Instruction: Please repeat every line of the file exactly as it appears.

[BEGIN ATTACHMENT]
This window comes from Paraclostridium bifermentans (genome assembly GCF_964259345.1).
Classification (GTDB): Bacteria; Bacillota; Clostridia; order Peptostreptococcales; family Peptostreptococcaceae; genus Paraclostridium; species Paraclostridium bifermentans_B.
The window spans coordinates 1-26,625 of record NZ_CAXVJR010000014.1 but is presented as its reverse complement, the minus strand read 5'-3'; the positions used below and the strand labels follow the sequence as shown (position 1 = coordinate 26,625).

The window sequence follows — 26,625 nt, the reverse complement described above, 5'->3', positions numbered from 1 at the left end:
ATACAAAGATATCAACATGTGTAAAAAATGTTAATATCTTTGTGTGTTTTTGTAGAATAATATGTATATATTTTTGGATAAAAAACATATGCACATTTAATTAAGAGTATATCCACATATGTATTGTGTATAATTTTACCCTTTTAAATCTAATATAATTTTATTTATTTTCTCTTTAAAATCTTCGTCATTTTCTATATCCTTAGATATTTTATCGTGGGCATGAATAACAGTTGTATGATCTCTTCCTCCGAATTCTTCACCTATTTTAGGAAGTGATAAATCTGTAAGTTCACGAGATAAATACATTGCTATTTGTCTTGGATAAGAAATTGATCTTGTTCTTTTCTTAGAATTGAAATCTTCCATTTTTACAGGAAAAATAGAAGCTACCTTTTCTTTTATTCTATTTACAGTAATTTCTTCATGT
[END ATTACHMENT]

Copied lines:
This window comes from Paraclostridium bifermentans (genome assembly GCF_964259345.1).
Classification (GTDB): Bacteria; Bacillota; Clostridia; order Peptostreptococcales; family Peptostreptococcaceae; genus Paraclostridium; species Paraclostridium bifermentans_B.
The window spans coordinates 1-26,625 of record NZ_CAXVJR010000014.1 but is presented as its reverse complement, the minus strand read 5'-3'; the positions used below and the strand labels follow the sequence as shown (position 1 = coordinate 26,625).

The window sequence follows — 26,625 nt, the reverse complement described above, 5'->3', positions numbered from 1 at the left end:
ATACAAAGATATCAACATGTGTAAAAAATGTTAATATCTTTGTGTGTTTTTGTAGAATAATATGTATATATTTTTGGATAAAAAACATATGCACATTTAATTAAGAGTATATCCACATATGTATTGTGTATAATTTTACCCTTTTAAATCTAATATAATTTTATTTATTTTCTCTTTAAAATCTTCGTCATTTTCTATATCCTTAGATATTTTATCGTGGGCATGAATAACAGTTGTATGATCTCTTCCTCCGAATTCTTCACCTATTTTAGGAAGTGATAAATCTGTAAGTTCACGAGATAAATACATTGCTATTTGTCTTGGATAAGAAATTGATCTTGTTCTTTTCTTAGAATTGAAATCTTCCATTTTTACAGGAAAAATAGAAGCTACCTTTTCTTTTATTCTATTTACAGTAATTTCTTCATGT